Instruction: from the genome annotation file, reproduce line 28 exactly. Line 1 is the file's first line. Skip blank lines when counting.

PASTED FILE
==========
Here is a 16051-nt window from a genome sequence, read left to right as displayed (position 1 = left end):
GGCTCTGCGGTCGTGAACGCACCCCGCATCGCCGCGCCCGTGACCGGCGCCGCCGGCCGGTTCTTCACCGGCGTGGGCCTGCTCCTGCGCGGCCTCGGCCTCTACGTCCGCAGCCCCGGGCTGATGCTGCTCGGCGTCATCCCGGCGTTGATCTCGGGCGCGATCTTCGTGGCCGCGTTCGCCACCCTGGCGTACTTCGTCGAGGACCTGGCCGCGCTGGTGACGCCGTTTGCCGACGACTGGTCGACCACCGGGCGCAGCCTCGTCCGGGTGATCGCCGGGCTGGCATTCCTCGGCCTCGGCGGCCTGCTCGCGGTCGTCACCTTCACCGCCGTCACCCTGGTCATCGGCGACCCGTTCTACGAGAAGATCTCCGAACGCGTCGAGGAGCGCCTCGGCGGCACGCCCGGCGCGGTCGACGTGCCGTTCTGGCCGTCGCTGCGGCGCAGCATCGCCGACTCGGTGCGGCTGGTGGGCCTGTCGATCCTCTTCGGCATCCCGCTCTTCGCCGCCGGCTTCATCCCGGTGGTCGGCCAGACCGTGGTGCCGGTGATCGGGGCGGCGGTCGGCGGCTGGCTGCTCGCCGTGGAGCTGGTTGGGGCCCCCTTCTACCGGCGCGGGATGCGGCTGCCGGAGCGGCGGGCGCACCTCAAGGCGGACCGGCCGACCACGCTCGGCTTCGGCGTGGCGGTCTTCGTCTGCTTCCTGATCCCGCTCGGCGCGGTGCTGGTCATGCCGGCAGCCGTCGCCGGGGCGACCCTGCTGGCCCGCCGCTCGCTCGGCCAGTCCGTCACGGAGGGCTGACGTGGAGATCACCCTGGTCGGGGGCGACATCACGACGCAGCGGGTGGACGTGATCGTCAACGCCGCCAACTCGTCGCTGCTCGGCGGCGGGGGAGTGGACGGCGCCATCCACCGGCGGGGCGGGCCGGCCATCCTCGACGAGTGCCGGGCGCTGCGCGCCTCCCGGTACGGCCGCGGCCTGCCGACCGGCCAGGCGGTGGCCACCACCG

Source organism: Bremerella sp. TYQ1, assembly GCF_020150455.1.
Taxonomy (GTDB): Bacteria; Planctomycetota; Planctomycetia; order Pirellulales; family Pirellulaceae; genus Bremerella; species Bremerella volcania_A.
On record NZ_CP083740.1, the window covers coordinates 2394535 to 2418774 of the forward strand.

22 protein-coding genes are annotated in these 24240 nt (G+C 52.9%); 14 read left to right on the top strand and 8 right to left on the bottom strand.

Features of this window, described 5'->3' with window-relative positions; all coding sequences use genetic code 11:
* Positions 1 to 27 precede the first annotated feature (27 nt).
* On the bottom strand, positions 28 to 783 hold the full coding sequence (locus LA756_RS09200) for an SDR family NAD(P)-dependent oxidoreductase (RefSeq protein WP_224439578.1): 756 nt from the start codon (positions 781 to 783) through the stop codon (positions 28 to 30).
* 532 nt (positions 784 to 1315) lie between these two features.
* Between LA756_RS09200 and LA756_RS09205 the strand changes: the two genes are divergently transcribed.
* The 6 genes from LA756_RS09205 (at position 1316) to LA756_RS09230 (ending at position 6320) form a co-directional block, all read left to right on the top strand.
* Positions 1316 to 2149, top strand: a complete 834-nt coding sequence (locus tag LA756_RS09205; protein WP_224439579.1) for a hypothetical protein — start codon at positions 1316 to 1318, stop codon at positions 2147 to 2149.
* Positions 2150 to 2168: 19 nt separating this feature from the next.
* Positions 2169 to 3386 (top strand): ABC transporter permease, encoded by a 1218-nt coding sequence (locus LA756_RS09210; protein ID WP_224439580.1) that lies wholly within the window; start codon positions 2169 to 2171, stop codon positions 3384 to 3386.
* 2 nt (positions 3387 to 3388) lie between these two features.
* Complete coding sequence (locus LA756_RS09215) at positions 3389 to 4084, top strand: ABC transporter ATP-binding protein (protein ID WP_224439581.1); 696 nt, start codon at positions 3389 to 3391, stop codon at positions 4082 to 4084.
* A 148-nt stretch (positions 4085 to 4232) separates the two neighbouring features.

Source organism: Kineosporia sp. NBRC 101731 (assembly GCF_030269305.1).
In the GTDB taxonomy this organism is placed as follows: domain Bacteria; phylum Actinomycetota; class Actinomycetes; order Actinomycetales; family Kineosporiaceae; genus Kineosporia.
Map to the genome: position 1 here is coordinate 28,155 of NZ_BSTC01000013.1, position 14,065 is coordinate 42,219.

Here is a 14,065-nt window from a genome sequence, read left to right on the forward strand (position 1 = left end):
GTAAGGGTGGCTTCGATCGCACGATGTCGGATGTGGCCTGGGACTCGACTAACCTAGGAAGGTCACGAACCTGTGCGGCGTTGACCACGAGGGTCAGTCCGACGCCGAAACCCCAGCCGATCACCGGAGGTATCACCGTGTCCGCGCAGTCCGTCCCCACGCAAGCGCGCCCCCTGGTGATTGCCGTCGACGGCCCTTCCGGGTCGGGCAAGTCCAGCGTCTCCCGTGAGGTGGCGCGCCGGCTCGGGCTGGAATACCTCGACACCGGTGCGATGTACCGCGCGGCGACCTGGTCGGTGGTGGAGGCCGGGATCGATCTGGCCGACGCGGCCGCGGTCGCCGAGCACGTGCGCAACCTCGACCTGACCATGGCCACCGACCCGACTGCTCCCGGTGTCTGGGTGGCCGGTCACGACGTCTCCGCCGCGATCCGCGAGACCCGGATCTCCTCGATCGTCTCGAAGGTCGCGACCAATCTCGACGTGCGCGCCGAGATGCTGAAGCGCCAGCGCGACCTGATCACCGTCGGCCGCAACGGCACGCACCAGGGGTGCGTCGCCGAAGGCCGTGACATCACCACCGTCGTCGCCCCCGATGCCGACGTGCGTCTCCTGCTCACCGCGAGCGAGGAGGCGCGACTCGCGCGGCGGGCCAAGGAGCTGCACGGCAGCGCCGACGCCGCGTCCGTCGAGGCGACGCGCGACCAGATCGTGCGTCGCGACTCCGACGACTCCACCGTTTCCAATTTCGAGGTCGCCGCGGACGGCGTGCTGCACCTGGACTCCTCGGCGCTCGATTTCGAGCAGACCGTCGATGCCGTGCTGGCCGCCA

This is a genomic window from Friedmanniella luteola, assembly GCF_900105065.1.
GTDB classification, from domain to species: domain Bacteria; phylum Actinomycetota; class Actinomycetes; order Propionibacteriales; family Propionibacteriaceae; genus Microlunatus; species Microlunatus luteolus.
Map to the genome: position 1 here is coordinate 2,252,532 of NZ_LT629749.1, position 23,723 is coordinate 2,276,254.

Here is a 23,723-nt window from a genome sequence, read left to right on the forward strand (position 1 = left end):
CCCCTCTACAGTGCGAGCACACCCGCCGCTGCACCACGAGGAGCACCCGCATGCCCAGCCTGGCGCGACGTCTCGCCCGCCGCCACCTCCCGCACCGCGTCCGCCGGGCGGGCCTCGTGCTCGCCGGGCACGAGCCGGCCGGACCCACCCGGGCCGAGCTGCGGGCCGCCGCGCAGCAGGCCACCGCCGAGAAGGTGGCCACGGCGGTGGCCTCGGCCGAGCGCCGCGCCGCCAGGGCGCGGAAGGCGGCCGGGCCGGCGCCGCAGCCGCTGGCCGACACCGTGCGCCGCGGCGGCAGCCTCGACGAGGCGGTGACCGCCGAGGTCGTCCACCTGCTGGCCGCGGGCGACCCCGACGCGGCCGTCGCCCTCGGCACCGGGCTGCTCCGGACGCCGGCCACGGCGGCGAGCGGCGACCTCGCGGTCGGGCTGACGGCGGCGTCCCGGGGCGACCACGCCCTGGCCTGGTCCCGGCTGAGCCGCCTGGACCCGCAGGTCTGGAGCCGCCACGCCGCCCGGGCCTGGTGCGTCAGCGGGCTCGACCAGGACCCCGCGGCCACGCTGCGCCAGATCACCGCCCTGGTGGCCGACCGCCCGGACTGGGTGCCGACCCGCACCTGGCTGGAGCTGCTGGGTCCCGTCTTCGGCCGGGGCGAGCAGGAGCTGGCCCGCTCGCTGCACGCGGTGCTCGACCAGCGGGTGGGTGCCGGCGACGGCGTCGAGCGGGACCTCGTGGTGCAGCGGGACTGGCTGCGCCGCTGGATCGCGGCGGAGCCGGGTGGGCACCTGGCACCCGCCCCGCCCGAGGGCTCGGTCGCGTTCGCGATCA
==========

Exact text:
CCCCTCTACAGTGCGAGCACACCCGCCGCTGCACCACGAGGAGCACCCGCATGCCCAGCCTGGCGCGACGTCTCGCCCGCCGCCACCTCCCGCACCGCGTCCGCCGGGCGGGCCTCGTGCTCGCCGGGCACGAGCCGGCCGGACCCACCCGGGCCGAGCTGCGGGCCGCCGCGCAGCAGGCCACCGCCGAGAAGGTGGCCACGGCGGTGGCCTCGGCCGAGCGCCGCGCCGCCAGGGCGCGGAAGGCGGCCGGGCCGGCGCCGCAGCCGCTGGCCGACACCGTGCGCCGCGGCGGCAGCCTCGACGAGGCGGTGACCGCCGAGGTCGTCCACCTGCTGGCCGCGGGCGACCCCGACGCGGCCGTCGCCCTCGGCACCGGGCTGCTCCGGACGCCGGCCACGGCGGCGAGCGGCGACCTCGCGGTCGGGCTGACGGCGGCGTCCCGGGGCGACCACGCCCTGGCCTGGTCCCGGCTGAGCCGCCTGGACCCGCAGGTCTGGAGCCGCCACGCCGCCCGGGCCTGGTGCGTCAGCGGGCTCGACCAGGACCCCGCGGCCACGCTGCGCCAGATCACCGCCCTGGTGGCCGACCGCCCGGACTGGGTGCCGACCCGCACCTGGCTGGAGCTGCTGGGTCCCGTCTTCGGCCGGGGCGAGCAGGAGCTGGCCCGCTCGCTGCACGCGGTGCTCGACCAGCGGGTGGGTGCCGGCGACGGCGTCGAGCGGGACCTCGTGGTGCAGCGGGACTGGCTGCGCCGCTGGATCGCGGCGGAGCCGGGTGGGCACCTGGCACCCGCCCCGCCCGAGGGCTCGGTCGCGTTCGCGATCA